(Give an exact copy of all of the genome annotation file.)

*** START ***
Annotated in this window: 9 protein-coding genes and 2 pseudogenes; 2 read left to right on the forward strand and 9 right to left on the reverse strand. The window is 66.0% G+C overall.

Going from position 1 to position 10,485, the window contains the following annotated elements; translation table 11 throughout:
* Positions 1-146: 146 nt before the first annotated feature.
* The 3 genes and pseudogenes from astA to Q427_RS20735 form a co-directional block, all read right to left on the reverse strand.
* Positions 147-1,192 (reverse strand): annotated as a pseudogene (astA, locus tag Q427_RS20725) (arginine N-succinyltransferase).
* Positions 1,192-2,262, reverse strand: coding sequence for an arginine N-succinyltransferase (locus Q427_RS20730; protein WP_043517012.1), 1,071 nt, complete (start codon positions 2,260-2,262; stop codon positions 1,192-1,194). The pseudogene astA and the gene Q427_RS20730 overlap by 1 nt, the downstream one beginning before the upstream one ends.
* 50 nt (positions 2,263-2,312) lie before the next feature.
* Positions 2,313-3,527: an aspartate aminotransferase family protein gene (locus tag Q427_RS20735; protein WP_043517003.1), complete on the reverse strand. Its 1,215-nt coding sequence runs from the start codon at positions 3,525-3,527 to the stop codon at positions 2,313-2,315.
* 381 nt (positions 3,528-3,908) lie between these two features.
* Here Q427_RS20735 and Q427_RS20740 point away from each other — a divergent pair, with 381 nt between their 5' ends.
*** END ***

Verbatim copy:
Annotated in this window: 9 protein-coding genes and 2 pseudogenes; 2 read left to right on the forward strand and 9 right to left on the reverse strand. The window is 66.0% G+C overall.

Going from position 1 to position 10,485, the window contains the following annotated elements; translation table 11 throughout:
* Positions 1-146: 146 nt before the first annotated feature.
* The 3 genes and pseudogenes from astA to Q427_RS20735 form a co-directional block, all read right to left on the reverse strand.
* Positions 147-1,192 (reverse strand): annotated as a pseudogene (astA, locus tag Q427_RS20725) (arginine N-succinyltransferase).
* Positions 1,192-2,262, reverse strand: coding sequence for an arginine N-succinyltransferase (locus Q427_RS20730; protein WP_043517012.1), 1,071 nt, complete (start codon positions 2,260-2,262; stop codon positions 1,192-1,194). The pseudogene astA and the gene Q427_RS20730 overlap by 1 nt, the downstream one beginning before the upstream one ends.
* 50 nt (positions 2,263-2,312) lie before the next feature.
* Positions 2,313-3,527: an aspartate aminotransferase family protein gene (locus tag Q427_RS20735; protein WP_043517003.1), complete on the reverse strand. Its 1,215-nt coding sequence runs from the start codon at positions 3,525-3,527 to the stop codon at positions 2,313-2,315.
* 381 nt (positions 3,528-3,908) lie between these two features.
* Here Q427_RS20735 and Q427_RS20740 point away from each other — a divergent pair, with 381 nt between their 5' ends.